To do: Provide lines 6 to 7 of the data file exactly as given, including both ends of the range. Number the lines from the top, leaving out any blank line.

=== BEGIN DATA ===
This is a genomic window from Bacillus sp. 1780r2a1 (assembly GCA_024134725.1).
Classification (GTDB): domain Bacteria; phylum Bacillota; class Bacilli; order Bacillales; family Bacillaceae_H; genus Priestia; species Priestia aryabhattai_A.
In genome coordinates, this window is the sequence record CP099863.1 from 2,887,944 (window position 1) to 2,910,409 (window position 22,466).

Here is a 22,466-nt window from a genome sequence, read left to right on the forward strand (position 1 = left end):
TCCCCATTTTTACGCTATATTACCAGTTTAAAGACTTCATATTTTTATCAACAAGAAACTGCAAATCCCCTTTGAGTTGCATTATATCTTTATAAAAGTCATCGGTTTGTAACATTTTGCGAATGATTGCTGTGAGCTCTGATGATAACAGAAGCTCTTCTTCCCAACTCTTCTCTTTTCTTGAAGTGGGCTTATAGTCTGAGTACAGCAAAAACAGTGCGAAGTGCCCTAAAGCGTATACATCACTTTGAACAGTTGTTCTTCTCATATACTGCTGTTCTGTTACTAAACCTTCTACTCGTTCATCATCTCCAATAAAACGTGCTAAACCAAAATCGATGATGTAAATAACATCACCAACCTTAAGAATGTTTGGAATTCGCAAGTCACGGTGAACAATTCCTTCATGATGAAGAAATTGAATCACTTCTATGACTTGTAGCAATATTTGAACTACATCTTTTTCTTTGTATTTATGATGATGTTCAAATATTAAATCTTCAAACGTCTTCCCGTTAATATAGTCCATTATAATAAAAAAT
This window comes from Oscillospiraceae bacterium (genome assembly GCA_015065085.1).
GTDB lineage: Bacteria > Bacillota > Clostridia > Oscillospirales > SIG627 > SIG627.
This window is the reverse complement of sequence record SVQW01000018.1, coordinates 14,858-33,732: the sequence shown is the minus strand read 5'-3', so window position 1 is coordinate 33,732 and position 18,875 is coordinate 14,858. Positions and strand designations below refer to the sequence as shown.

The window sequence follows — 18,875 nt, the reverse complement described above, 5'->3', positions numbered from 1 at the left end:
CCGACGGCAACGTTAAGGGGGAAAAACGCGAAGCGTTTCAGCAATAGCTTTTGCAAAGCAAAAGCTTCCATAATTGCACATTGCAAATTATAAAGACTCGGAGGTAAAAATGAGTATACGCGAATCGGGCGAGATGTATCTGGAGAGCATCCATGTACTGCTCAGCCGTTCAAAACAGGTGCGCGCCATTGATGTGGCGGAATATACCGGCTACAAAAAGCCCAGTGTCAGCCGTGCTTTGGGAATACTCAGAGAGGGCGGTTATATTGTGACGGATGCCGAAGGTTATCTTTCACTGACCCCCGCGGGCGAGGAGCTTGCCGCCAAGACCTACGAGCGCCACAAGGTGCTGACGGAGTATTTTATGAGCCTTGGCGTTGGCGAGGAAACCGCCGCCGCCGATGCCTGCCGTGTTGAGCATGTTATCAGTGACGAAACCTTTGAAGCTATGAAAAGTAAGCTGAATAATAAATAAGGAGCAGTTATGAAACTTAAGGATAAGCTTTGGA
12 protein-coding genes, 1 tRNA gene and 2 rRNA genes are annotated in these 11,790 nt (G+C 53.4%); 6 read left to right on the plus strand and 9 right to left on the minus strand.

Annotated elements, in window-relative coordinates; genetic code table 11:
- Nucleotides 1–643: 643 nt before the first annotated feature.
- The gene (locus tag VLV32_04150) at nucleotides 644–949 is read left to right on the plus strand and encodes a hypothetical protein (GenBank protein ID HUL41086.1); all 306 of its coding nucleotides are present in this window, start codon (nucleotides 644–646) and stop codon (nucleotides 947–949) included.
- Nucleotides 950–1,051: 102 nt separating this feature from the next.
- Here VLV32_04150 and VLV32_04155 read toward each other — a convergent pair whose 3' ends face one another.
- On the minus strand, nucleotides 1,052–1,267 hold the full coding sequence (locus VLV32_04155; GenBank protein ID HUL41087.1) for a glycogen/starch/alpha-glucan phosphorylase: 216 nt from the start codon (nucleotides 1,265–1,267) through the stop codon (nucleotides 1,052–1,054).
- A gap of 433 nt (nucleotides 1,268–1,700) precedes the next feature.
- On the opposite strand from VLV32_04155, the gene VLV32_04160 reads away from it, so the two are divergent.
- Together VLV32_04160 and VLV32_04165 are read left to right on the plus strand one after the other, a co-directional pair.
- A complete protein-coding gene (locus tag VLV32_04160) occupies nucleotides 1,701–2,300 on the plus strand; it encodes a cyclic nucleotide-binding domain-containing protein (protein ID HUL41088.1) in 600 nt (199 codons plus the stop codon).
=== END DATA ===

This window comes from Oscillospiraceae bacterium (genome assembly GCA_015065085.1).
GTDB lineage: Bacteria > Bacillota > Clostridia > Oscillospirales > SIG627 > SIG627.